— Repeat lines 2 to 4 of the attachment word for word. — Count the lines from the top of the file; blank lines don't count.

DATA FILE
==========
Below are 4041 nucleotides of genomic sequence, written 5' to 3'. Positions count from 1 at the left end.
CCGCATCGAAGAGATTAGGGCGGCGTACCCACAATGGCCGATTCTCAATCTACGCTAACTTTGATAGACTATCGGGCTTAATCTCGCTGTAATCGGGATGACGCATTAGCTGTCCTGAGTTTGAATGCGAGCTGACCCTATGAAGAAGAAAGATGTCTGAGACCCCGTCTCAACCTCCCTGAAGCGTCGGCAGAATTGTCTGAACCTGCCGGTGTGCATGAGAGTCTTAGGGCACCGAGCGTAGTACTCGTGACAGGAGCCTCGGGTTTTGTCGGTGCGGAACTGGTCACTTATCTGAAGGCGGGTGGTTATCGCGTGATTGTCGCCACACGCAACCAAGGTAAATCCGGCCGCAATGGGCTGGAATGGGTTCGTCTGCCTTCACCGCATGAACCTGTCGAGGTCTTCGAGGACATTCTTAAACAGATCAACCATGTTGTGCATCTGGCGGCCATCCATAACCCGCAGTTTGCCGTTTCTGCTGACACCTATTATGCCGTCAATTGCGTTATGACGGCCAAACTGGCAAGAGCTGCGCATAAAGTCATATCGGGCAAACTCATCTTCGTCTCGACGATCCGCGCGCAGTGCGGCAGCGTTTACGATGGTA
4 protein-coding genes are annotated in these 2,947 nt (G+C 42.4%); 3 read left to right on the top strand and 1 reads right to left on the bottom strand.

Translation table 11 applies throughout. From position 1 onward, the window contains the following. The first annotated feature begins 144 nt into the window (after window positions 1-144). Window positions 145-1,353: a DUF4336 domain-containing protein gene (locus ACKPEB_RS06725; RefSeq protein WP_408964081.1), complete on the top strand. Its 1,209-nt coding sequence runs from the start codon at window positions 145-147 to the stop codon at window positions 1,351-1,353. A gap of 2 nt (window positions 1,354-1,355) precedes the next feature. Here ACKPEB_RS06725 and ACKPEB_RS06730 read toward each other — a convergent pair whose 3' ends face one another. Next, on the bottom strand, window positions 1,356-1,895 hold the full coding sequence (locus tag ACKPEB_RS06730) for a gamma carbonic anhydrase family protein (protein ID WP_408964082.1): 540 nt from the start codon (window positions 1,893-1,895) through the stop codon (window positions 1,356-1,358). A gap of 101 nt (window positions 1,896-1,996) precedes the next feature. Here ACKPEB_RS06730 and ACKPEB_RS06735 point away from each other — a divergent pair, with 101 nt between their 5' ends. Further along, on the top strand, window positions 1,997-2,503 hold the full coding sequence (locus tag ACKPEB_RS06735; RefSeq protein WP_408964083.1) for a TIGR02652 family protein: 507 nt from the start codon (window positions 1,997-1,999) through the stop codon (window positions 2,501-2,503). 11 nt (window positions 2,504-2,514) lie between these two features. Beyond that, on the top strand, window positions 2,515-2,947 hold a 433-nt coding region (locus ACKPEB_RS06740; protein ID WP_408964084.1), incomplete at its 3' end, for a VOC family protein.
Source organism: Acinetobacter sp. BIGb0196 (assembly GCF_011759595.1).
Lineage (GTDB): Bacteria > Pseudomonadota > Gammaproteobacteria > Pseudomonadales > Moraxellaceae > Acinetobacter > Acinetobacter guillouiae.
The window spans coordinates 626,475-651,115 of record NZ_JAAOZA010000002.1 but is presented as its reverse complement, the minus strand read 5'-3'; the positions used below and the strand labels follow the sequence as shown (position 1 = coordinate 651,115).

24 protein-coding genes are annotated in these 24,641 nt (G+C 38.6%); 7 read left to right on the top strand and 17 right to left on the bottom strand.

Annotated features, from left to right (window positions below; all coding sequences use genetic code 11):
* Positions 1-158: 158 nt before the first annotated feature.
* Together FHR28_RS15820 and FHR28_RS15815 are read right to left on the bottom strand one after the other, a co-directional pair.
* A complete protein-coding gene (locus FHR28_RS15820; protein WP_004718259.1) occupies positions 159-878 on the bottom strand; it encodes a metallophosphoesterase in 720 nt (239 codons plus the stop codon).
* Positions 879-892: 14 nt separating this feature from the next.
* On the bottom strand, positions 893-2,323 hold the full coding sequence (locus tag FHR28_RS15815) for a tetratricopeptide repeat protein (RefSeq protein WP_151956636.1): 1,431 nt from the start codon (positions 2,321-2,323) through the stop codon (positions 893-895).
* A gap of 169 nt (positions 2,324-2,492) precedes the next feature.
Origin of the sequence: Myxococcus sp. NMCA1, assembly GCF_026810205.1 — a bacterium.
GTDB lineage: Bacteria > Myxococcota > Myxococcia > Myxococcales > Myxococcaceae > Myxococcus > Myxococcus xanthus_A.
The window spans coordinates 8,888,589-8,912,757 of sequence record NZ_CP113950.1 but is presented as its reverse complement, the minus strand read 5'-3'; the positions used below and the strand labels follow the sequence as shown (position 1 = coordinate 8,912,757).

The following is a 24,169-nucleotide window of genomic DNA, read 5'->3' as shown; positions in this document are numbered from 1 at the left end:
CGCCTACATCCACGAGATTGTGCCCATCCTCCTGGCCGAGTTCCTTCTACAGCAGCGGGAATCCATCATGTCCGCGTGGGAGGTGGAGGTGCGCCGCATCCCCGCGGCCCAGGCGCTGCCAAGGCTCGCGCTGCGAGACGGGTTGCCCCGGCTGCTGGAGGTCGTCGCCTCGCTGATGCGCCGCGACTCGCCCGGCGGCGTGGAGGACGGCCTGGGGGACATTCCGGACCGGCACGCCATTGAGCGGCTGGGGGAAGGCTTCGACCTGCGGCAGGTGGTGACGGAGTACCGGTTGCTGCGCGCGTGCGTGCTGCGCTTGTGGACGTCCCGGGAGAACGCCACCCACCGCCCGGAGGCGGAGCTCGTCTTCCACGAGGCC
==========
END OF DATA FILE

CCGCATCGAAGAGATTAGGGCGGCGTACCCACAATGGCCGATTCTCAATCTACGCTAACTTTGATAGACTATCGGGCTTAATCTCGCTGTAATCGGGATGACGCATTAGCTGTCCTGAGTTTGAATGCGAGCTGACCCTATGAAGAAGAAAGATGTCTGAGACCCCGTCTCAACCTCCCTGAAGCGTCGGCAGAATTGTCTGAACCTGCCGGTGTGCATGAGAGTCTTAGGGCACCGAGCGTAGTACTCGTGACAGGAGCCTCGGGTTTTGTCGGTGCGGAACTGGTCACTTATCTGAAGGCGGGTGGTTATCGCGTGATTGTCGCCACACGCAACCAAGGTAAATCCGGCCGCAATGGGCTGGAATGGGTTCGTCTGCCTTCACCGCATGAACCTGTCGAGGTCTTCGAGGACATTCTTAAACAGATCAACCATGTTGTGCATCTGGCGGCCATCCATAACCCGCAGTTTGCCGTTTCTGCTGACACCTATTATGCCGTCAATTGCGTTATGACGGCCAAACTGGCAAGAGCTGCGCATAAAGTCATATCGGGCAAACTCATCTTCGTCTCGACGATCCGCGCGCAGTGCGGCAGCGTTTACGATGGTA
4 protein-coding genes are annotated in these 2,947 nt (G+C 42.4%); 3 read left to right on the top strand and 1 reads right to left on the bottom strand.

Translation table 11 applies throughout. From position 1 onward, the window contains the following. The first annotated feature begins 144 nt into the window (after window positions 1-144). Window positions 145-1,353: a DUF4336 domain-containing protein gene (locus ACKPEB_RS06725; RefSeq protein WP_408964081.1), complete on the top strand. Its 1,209-nt coding sequence runs from the start codon at window positions 145-147 to the stop codon at window positions 1,351-1,353. A gap of 2 nt (window positions 1,354-1,355) precedes the next feature. Here ACKPEB_RS06725 and ACKPEB_RS06730 read toward each other — a convergent pair whose 3' ends face one another. Next, on the bottom strand, window positions 1,356-1,895 hold the full coding sequence (locus tag ACKPEB_RS06730) for a gamma carbonic anhydrase family protein (protein ID WP_408964082.1): 540 nt from the start codon (window positions 1,893-1,895) through the stop codon (window positions 1,356-1,358). A gap of 101 nt (window positions 1,896-1,996) precedes the next feature. Here ACKPEB_RS06730 and ACKPEB_RS06735 point away from each other — a divergent pair, with 101 nt between their 5' ends. Further along, on the top strand, window positions 1,997-2,503 hold the full coding sequence (locus tag ACKPEB_RS06735; RefSeq protein WP_408964083.1) for a TIGR02652 family protein: 507 nt from the start codon (window positions 1,997-1,999) through the stop codon (window positions 2,501-2,503). 11 nt (window positions 2,504-2,514) lie between these two features. Beyond that, on the top strand, window positions 2,515-2,947 hold a 433-nt coding region (locus ACKPEB_RS06740; protein ID WP_408964084.1), incomplete at its 3' end, for a VOC family protein.